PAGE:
As some, most, all, or none of you may know, Guru, the legendary MC of Gang Starr (whose albums have been posted before; younger readers may know him as 8-ball in GTA III) passed away last week from multiple myeloma. He was 48.
I'm not going to go into the circus surrounding his death, or how his new producer, Solar, most likely penned a letter slamming DJ Premier. You can google all this yourself, and I'd like to just let the music speak for itself.
Here's allmusic's review (4/5):
"Gang Starr came out hard on their 1994 album, Hard to Earn, an album notably different from its two predecessors: Step in the Arena (1991) and Daily Operation (1992). While those two classic albums garnered tremendous praise for their thoughtful lyrics and jazzy beats, Hard to Earn seems much more reactionary, especially its lyrics. Guru opens the album with a tough, dismissive spoken-word intro: "Yo, all you kids want to get on and sh*t/Just remember this/This sh*t ain't easy/If you ain't got it, you ain't got it, motherf*cker." While this sense of superiority is undoubtedly a long-running convention of not just East Coast rap but rap in general, you don't expect to hear it coming from Gang Starr, particularly with such a bitter tone. Yet this attitude pervades throughout Hard to Earn. Songs such as "Suckas Need Bodyguards" and "Mass Appeal" take aim at unnamed peers, and other songs such as "ALONGWAYTOGO" similarly center on "whack crews." The best moments on Hard to Earn aren't these songs but instead "Code of the Streets" and "Tonz 'O' Gunz," two songs where Guru offers the type of social commentary that made Gang Starr so admirable in the first place. Yet, even though Hard to Earn is a bit short on such thoughtful moments, instead weighed down a bit with harsh attitude, it does offer some of DJ Premier's best productions ever. He's clearly at -- or, at least, near -- his best here. There isn't a song on the album that's a throwaway, and even the interludes are stunning. Given the subtly bitter tone of this album, it perhaps wasn't surprising then that Guru and Premier took some time to pursue solo opportunities after Hard to Earn. You can sense the duo's frustration with the rap scene circa 1994. The two didn't return with another Gang Starr album until four years later when they dropped Moment of Truth, a succinct comeback album that reaffirmed their status as one of New York's most thoughtful and artistic rap acts."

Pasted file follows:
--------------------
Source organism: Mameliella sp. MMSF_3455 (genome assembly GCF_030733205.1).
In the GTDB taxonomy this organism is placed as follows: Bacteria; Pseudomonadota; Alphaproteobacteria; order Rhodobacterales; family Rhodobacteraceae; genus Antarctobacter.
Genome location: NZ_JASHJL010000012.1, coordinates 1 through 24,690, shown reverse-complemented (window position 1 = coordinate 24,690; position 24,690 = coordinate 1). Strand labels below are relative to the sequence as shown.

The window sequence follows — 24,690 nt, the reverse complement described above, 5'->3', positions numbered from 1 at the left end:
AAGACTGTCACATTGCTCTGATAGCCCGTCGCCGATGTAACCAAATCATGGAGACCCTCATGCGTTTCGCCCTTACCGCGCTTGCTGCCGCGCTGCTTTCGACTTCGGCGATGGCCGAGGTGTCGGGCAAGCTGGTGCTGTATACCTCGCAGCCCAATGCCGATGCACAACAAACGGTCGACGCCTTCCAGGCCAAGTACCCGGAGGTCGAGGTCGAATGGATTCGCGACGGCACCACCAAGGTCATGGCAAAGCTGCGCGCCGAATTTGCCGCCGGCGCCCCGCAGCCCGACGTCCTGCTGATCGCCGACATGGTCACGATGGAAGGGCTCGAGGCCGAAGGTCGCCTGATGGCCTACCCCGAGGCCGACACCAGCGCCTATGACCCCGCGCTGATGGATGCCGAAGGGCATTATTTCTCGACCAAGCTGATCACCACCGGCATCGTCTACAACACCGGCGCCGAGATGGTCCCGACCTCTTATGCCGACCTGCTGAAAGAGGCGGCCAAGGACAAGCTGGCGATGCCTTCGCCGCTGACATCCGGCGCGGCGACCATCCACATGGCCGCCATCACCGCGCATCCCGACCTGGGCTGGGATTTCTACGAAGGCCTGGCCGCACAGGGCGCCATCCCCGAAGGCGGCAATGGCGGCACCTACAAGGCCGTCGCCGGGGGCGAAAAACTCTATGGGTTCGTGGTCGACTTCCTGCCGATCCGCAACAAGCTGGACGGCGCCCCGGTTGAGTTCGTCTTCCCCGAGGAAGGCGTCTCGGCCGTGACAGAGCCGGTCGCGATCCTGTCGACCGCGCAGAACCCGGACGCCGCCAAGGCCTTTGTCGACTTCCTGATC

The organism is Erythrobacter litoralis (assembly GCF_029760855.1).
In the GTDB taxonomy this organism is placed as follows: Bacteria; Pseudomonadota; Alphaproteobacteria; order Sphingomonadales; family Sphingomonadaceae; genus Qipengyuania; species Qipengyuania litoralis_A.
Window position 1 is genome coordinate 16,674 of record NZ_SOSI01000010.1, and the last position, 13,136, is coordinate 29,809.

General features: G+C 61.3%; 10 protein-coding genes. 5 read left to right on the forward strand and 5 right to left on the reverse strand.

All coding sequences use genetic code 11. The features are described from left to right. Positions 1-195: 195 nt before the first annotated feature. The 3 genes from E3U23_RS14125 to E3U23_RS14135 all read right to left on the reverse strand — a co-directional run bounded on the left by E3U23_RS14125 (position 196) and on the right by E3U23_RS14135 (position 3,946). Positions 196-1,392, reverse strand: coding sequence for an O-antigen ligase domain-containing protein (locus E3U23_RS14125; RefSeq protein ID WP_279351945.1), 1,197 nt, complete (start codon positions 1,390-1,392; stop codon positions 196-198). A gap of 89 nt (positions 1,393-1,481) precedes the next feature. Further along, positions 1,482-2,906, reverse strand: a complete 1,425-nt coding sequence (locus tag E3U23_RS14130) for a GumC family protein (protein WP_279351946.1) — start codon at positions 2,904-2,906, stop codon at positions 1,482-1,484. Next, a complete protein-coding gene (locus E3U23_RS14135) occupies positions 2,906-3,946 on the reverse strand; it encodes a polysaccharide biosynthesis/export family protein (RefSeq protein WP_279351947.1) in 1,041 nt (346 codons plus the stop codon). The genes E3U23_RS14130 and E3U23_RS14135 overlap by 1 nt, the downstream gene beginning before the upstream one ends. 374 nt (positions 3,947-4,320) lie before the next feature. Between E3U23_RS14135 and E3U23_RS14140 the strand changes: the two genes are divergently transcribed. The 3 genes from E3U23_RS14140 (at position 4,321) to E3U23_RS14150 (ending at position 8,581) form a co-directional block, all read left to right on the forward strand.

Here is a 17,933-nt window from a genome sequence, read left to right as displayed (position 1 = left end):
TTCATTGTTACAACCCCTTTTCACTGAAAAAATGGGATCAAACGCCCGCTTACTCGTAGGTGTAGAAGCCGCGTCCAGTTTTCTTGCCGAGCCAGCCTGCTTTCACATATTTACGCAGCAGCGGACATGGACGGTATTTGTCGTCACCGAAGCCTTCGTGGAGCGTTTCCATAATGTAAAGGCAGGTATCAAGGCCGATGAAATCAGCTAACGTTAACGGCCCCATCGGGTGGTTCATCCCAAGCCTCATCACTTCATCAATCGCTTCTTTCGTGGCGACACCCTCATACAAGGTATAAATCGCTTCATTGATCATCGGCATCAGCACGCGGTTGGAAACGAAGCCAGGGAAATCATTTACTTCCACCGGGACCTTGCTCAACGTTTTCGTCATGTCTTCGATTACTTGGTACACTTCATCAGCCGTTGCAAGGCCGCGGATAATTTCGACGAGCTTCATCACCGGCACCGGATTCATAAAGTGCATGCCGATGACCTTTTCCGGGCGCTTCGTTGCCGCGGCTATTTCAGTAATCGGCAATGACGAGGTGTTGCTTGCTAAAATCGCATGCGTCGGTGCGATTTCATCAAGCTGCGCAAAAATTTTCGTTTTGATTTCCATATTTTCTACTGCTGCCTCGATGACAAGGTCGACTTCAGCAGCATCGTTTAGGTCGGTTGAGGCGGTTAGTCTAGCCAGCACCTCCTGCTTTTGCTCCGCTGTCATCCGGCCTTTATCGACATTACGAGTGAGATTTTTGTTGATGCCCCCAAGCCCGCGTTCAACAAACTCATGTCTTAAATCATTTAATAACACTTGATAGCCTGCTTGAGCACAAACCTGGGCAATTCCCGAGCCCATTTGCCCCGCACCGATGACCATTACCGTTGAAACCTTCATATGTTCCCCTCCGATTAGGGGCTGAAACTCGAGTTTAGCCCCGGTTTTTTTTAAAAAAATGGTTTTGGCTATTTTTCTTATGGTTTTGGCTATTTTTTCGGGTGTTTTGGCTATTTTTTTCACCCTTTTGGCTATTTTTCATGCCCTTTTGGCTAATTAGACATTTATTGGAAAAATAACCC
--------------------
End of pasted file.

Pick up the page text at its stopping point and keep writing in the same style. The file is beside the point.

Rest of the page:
Get it here. And while you're at it, get the following:
Step in the Arena (1991)
Daily Operation (1992)
Here's Preemo's official statement on Guru's passing:
IT WAS A SAD DAY FOR ME TO GET CONFIRMATION ON THE DEATH OF A MAN WHO I WILL CONTINUE TO CALL MY BROTHER, KEITH ELAM, BETTER KNOWN AS GURU OF THE LEGENDARY GANG STARR.
FROM 1988-2004, WE EXPERIENCED SO MUCH SUCCESS TOGETHER THAT WE WERE ABLE TO EXPAND OUR BUSINESSES INDEPENDENTLY AND GIVE EACH OTHER WHAT GURU CALLED “CREATIVE SPACE”, BEFORE PLANNING TO REUNITE FOR OUR 7TH LP WHEN THE TIME WAS RIGHT. TRAGICALLY, WE WILL NEVER REACH THAT DAY.
I’VE BEEN ASKED TO COMMENT ON A LETTER SPEAKING ILL OF ME WHICH WAS SUPPOSEDLY WRITTEN BY GURU IN HIS DYING DAYS. ALL I WILL SAY ABOUT IT IS THAT OUR TIME TOGETHER WAS BEAUTIFUL, WE BUILT A HIP HOP LEGACY TOGETHER, AND NO ONE CAN RE-WRITE HISTORY OR TAKE AWAY MY LOVE FOR HIM. ONE THING I WOULD NEVER DO IS PLAY AROUND WITH THE TRUTH ABOUT HIS LIFE.
I WILL CELEBRATE GURU’S LIFE… I WILL HONOR HIS MEMORY… I WILL GRIEVE WITH THE ELAM FAMILY OVER HIS UNTIMELY DEATH… I WILL REMEMBER THE GANG STARR FOUNDATION AND ALL OF THE ORIGINAL MEMBERS OF GANG STARR WHO CAME BEFORE ME – WE ALL KNOW EACH OTHER… MOSTLY, I WILL CHERISH EVERYTHING WE CREATED TOGETHER AS GANG STARR, FOREVER. I’M GONNA MISS HEARING HIS SIGNATURE MONOTONE VOICE WHEN HE WALKS IN THE ROOM, BUT THE SONGS WILL ALWAYS BRING IT BACK TO ME….HIS RHYME FLOWS WERE INSANE, AND I WILL NEVER REMOVE HIM FROM MY HEART AND SOUL…….REST IN PEACE TO THE MAN WHO FELT “SATISFACTION FROM THE STREET CROWD REACTION” … I LOVE YOU GOO…….DJ PREMIER